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ESG Strategy Tips for 2024

As business leaders face new challenges such as changes to environmental, social and governance (ESG) regulations, AI risk management, biodiversity loss and more, it may be time to look at your ESG strategy again this year. With ESG strategy tips for your business, we help leaders navigate these areas by suggesting possible solutions. This guide will cover the following:

  • What is an ESG strategy?
  • What are the ESG trends and challenges?
  • ESG strategy tips
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What is an ESG strategy?

When it comes to business, ESG involves responding to what the UN considers to be the three pillars of sustainability: environmental, social and governance. By following ESG regulations, businesses measure the environmental and social impacts that they have, looking for ways to mitigate or improve these impacts.

ESG strategy itself then looks at the roadmap to reaching ESG targets. ESG strategic planning usually involves monitoring, tracking, improving and reporting a company’s social and environmental impact, as well as its governance. This is usually completed using ESG evaluations via a third party. A company’s ESG performance is also monitored by investors, consumers, journalists and potential investors, therefore each business can benefit from implementing a successful strategy.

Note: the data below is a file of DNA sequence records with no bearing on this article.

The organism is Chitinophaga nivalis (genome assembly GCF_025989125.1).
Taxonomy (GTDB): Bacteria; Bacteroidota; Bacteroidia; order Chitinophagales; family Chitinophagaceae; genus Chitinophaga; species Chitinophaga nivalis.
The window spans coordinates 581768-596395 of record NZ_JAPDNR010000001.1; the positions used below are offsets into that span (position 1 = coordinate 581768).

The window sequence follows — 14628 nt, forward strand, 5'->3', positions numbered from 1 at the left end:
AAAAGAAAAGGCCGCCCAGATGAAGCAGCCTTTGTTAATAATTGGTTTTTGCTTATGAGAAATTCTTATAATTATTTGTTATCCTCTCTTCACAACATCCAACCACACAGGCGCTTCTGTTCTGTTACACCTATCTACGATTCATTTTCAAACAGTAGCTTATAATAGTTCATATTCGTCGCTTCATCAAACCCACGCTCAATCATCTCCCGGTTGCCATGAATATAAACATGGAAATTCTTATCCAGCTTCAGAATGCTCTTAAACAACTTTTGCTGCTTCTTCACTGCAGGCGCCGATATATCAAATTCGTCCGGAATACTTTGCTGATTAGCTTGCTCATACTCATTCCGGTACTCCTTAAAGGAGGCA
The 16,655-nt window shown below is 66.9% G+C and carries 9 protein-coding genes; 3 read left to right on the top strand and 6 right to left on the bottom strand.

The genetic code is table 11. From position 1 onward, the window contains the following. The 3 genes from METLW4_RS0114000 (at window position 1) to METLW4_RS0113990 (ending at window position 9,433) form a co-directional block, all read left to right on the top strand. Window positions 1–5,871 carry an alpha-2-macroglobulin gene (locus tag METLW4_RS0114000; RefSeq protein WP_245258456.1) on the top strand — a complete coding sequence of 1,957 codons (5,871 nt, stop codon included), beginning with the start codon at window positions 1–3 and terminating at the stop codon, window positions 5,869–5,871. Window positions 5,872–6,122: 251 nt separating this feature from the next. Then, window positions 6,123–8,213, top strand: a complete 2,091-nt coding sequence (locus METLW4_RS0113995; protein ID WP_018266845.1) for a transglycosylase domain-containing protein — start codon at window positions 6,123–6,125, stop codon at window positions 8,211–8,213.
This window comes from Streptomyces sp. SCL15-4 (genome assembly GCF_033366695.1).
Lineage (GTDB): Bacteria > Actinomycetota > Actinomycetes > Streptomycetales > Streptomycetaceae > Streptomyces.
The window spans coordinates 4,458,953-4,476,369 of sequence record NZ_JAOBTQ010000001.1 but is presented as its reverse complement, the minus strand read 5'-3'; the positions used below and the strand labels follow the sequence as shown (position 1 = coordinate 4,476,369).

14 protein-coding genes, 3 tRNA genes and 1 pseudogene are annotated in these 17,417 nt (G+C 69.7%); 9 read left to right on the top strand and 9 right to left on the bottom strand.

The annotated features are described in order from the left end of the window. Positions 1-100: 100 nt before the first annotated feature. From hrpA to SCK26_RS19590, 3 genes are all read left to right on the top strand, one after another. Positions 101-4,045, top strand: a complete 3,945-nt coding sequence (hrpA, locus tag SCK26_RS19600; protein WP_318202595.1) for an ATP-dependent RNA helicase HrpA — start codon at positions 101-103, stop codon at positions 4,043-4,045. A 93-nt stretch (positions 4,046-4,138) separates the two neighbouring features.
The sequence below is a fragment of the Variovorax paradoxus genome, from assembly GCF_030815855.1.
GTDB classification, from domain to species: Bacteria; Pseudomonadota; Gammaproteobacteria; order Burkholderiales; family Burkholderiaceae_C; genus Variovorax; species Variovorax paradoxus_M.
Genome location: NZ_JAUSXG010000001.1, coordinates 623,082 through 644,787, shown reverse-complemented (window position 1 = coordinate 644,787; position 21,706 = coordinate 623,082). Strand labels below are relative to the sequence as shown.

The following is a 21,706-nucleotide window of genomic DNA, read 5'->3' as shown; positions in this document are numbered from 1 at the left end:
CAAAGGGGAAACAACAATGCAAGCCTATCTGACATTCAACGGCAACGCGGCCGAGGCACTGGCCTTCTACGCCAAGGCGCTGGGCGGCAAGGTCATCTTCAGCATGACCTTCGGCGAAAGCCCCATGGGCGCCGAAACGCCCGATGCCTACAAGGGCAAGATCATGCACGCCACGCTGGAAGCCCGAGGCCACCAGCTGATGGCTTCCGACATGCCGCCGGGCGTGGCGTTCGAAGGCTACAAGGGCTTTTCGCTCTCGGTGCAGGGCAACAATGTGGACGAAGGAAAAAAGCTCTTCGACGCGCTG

ESG and sustainability 

Sustainability involves preserving and maintaining the Earth’s environmental and social resources. This may be essential to keeping supply chains stable, which could otherwise be disrupted by changing climates and therefore undermine the availability of certain natural resources such as food or fuels. 

Why is creating an ESG strategy important?

By creating an effective ESG strategy, businesses can demonstrate to both their employees and customers that they are fully aligned with being responsible on matters like human rights and sustainability.

As we found in our guide on how to develop ESG strategy, research shows that 25% of customers are willing to pay more for sustainable products, businesses may also benefit profit-wise from turning to sustainable practices.

Furthermore, we also discovered that ‘planet first’ customers represent a large share of the consumer segments and that strong ESG is becoming an important factor for investors. Overall, we see a strong case for reassessing and improving ESG strategy for your business.